The simplicity that characterized the New Testament church has been replaced with a monstrous complexity in today's institutional churches that is characterized by an unhealthy emphasis on the programmes, the pastors and the physical buildings of the church.
It has been argued that the Protestant Reformation was not far-reaching and comprehensive enough. It did not fully address significant aspects of Church life. This situation has led to the emergence of modern churches that are radically different from what was obtainable in the days of the Apostles and the Early Christians. The simplicity that characterized the New Testament church has been replaced with a monstrous complexity in today's institutional churches that is characterized by an unhealthy emphasis on the programmes, the pastors and the physical buildings of the church. Much of the problem besetting today's church stems from this three-fold emphasis with which it is now preoccupied.
Modern churches are weighed down by a multiplicity of programmes.
While we cannot idealise Early Christians, as groups had their own issues and limitations to contend with, we can draw many important and practical lessons from them in terms of church life and Christian living.
Church schedule and activities are so many, so concentrated, and so frequent that there is usually little or no room left for a spontaneous move of the Holy Spirit. We have literally 'programmed' the Holy Ghost out of church assemblies! This is the very antithesis of primitive church life which was characterized by a dependence on the Holy Spirit and was short on programming. No wonder they had so much of God's power and presence, while we have so little! Early Church leadership was more of a plurality than a singularity.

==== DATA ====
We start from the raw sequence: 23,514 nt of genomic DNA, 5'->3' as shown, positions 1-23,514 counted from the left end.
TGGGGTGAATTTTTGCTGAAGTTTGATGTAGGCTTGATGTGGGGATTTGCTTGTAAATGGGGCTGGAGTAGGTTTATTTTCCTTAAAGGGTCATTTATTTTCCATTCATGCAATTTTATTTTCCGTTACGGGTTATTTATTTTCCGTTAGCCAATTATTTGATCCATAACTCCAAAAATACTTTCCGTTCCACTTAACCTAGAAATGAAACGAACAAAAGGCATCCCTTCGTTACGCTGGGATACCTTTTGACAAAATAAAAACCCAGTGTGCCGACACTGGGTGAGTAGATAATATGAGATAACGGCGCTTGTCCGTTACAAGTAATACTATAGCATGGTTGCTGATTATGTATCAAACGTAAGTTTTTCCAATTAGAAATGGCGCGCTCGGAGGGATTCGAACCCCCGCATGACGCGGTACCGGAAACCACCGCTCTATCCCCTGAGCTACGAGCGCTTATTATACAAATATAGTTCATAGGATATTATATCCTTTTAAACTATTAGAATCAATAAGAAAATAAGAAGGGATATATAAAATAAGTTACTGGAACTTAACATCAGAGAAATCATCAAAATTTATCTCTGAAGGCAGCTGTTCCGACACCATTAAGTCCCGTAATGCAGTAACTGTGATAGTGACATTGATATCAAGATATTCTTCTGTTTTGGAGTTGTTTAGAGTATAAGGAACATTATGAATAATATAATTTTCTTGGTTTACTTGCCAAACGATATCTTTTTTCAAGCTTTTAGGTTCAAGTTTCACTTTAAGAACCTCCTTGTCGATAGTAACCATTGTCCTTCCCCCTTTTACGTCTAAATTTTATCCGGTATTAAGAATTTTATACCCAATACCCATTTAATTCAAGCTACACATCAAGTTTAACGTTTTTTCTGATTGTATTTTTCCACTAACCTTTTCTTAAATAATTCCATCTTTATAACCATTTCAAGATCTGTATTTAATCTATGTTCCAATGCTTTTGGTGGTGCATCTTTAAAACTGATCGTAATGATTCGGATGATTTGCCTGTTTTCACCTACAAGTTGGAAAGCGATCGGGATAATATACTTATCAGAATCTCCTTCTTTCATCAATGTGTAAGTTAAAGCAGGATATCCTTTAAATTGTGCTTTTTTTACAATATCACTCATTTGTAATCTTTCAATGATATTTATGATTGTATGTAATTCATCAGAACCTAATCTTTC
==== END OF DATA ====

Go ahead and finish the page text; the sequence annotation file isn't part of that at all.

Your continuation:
Repeatedly in scriptures, we see the church leadership coming together to take collective decisions concerning the church. Peter, James and John were the key leaders in the Jerusalem church (Galatians 2:9). It was not a one-man affair. Then there were the other apostles who were also mutually responsible for the work (Acts2:14;5:12;6:2). There were also other key elders who bore some responsibility within the central unit. (Acts 21:18). At the Antioch Church, it was not also a one pastor scenario. Paul the apostle, Barnabas an apostle, teachers and prophets such as Simeon, Lucius and Manaen constituted the leadership at Antioch. It was the same pattern Paul and Barnabas not only appointed elders (not pastors) in every city where they had planted churches but they also instructed Timothy, Titus and other leaders in the Gentile Churches to ordain ELDERS (a plurality of leadership) in every city (Acts 14:23, Titus 1:5). The situation that exists today is one in which church leadership is centred mainly on the pastor with other leaders playing a mere auxiliary role. Many of our pastors and overseers are like rock stars and demi-gods. The glorification of the pastoral office is so profound that many churches go as far as insisting on the possession of bible school credentials for all pastoral candidates. Increasingly we are veering off the biblical pattern.
The bastardization of the concept of 'church' plus the attendant obsession with physical church buildings is another major issue.
While Early Church believers associated the concept of a church with 'an assembly of 'called out ones', most believers today merely equate church with a physical building. This improper focus on church buildings is creating a whole new set of problems, some of which are tearing many Christian assemblies apart. Churches are taking on huge loans to acquire new buildings. Some of these facilities are being acquired out of a carnal competitive effort to outdo other Christian assemblies in terms of who owns the largest buildings! The need to service these loans leads to the application of all forms of manipulative pressure on members to donate funds. Church buildings are being repossessed, bringing reproach to the name of the Lord. In a particular year in the US, about 138 church buildings were repossessed and sold by banks they were indebted to. The pressures and stress created by this situation are destroying many church leaders, their ministries, families and members. A return to the simple house church pattern which was the norm in the primitive church is the key to restoring order and sanity to this very ugly situation. So, in subsequent messages, we shall have a look at the concept of the house church and explore the form, the function and the fun in this biblical pattern of church life.